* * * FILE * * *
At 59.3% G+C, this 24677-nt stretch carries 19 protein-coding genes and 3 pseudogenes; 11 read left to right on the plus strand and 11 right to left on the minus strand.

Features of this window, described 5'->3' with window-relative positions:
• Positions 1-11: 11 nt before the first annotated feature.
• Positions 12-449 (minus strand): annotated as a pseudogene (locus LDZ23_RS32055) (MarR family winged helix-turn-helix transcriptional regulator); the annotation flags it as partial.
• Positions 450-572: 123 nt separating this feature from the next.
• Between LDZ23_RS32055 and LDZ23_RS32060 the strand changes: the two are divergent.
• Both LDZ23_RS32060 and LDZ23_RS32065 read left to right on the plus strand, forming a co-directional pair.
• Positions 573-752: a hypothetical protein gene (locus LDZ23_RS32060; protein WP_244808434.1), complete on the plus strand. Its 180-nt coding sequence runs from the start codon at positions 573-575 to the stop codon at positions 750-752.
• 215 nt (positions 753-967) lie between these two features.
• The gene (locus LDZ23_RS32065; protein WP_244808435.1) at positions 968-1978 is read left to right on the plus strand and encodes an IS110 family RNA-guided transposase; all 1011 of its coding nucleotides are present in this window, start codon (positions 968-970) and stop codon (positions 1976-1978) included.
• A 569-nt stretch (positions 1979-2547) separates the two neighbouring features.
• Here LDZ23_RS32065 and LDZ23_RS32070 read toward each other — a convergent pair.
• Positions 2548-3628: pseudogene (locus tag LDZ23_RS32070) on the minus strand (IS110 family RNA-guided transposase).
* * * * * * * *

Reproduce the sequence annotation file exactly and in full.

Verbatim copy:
At 59.3% G+C, this 24677-nt stretch carries 19 protein-coding genes and 3 pseudogenes; 11 read left to right on the plus strand and 11 right to left on the minus strand.

Features of this window, described 5'->3' with window-relative positions:
• Positions 1-11: 11 nt before the first annotated feature.
• Positions 12-449 (minus strand): annotated as a pseudogene (locus LDZ23_RS32055) (MarR family winged helix-turn-helix transcriptional regulator); the annotation flags it as partial.
• Positions 450-572: 123 nt separating this feature from the next.
• Between LDZ23_RS32055 and LDZ23_RS32060 the strand changes: the two are divergent.
• Both LDZ23_RS32060 and LDZ23_RS32065 read left to right on the plus strand, forming a co-directional pair.
• Positions 573-752: a hypothetical protein gene (locus LDZ23_RS32060; protein WP_244808434.1), complete on the plus strand. Its 180-nt coding sequence runs from the start codon at positions 573-575 to the stop codon at positions 750-752.
• 215 nt (positions 753-967) lie between these two features.
• The gene (locus LDZ23_RS32065; protein WP_244808435.1) at positions 968-1978 is read left to right on the plus strand and encodes an IS110 family RNA-guided transposase; all 1011 of its coding nucleotides are present in this window, start codon (positions 968-970) and stop codon (positions 1976-1978) included.
• A 569-nt stretch (positions 1979-2547) separates the two neighbouring features.
• Here LDZ23_RS32065 and LDZ23_RS32070 read toward each other — a convergent pair.
• Positions 2548-3628: pseudogene (locus tag LDZ23_RS32070) on the minus strand (IS110 family RNA-guided transposase).